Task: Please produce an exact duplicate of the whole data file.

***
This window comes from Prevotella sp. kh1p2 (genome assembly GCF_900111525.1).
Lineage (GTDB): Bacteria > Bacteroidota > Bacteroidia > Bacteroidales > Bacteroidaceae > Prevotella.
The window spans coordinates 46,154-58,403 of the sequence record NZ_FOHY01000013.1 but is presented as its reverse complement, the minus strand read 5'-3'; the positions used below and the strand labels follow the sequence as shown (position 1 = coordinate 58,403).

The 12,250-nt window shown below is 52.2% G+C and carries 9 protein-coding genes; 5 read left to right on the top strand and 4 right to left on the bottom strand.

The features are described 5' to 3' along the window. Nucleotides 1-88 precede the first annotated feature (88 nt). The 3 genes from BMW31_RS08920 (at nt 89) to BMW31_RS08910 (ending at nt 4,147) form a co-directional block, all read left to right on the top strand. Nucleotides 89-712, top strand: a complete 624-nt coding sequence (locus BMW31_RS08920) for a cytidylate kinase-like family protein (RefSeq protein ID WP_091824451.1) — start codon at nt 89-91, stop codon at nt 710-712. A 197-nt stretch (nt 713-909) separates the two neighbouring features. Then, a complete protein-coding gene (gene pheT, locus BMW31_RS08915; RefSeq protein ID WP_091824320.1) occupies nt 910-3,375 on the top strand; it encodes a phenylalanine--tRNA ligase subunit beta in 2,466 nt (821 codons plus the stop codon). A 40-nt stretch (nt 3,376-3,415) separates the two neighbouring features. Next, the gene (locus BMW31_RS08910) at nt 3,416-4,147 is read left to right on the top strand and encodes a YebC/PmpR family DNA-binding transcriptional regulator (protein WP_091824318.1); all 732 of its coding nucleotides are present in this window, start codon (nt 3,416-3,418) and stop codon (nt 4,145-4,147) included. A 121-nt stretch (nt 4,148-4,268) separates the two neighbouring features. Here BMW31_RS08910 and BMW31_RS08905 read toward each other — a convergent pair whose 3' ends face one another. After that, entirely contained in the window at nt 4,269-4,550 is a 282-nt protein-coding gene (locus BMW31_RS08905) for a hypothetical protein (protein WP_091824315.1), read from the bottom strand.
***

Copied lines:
This window comes from Prevotella sp. kh1p2 (genome assembly GCF_900111525.1).
Lineage (GTDB): Bacteria > Bacteroidota > Bacteroidia > Bacteroidales > Bacteroidaceae > Prevotella.
The window spans coordinates 46,154-58,403 of the sequence record NZ_FOHY01000013.1 but is presented as its reverse complement, the minus strand read 5'-3'; the positions used below and the strand labels follow the sequence as shown (position 1 = coordinate 58,403).

The 12,250-nt window shown below is 52.2% G+C and carries 9 protein-coding genes; 5 read left to right on the top strand and 4 right to left on the bottom strand.

The features are described 5' to 3' along the window. Nucleotides 1-88 precede the first annotated feature (88 nt). The 3 genes from BMW31_RS08920 (at nt 89) to BMW31_RS08910 (ending at nt 4,147) form a co-directional block, all read left to right on the top strand. Nucleotides 89-712, top strand: a complete 624-nt coding sequence (locus BMW31_RS08920) for a cytidylate kinase-like family protein (RefSeq protein ID WP_091824451.1) — start codon at nt 89-91, stop codon at nt 710-712. A 197-nt stretch (nt 713-909) separates the two neighbouring features. Then, a complete protein-coding gene (gene pheT, locus BMW31_RS08915; RefSeq protein ID WP_091824320.1) occupies nt 910-3,375 on the top strand; it encodes a phenylalanine--tRNA ligase subunit beta in 2,466 nt (821 codons plus the stop codon). A 40-nt stretch (nt 3,376-3,415) separates the two neighbouring features. Next, the gene (locus BMW31_RS08910) at nt 3,416-4,147 is read left to right on the top strand and encodes a YebC/PmpR family DNA-binding transcriptional regulator (protein WP_091824318.1); all 732 of its coding nucleotides are present in this window, start codon (nt 3,416-3,418) and stop codon (nt 4,145-4,147) included. A 121-nt stretch (nt 4,148-4,268) separates the two neighbouring features. Here BMW31_RS08910 and BMW31_RS08905 read toward each other — a convergent pair whose 3' ends face one another. After that, entirely contained in the window at nt 4,269-4,550 is a 282-nt protein-coding gene (locus BMW31_RS08905) for a hypothetical protein (protein WP_091824315.1), read from the bottom strand.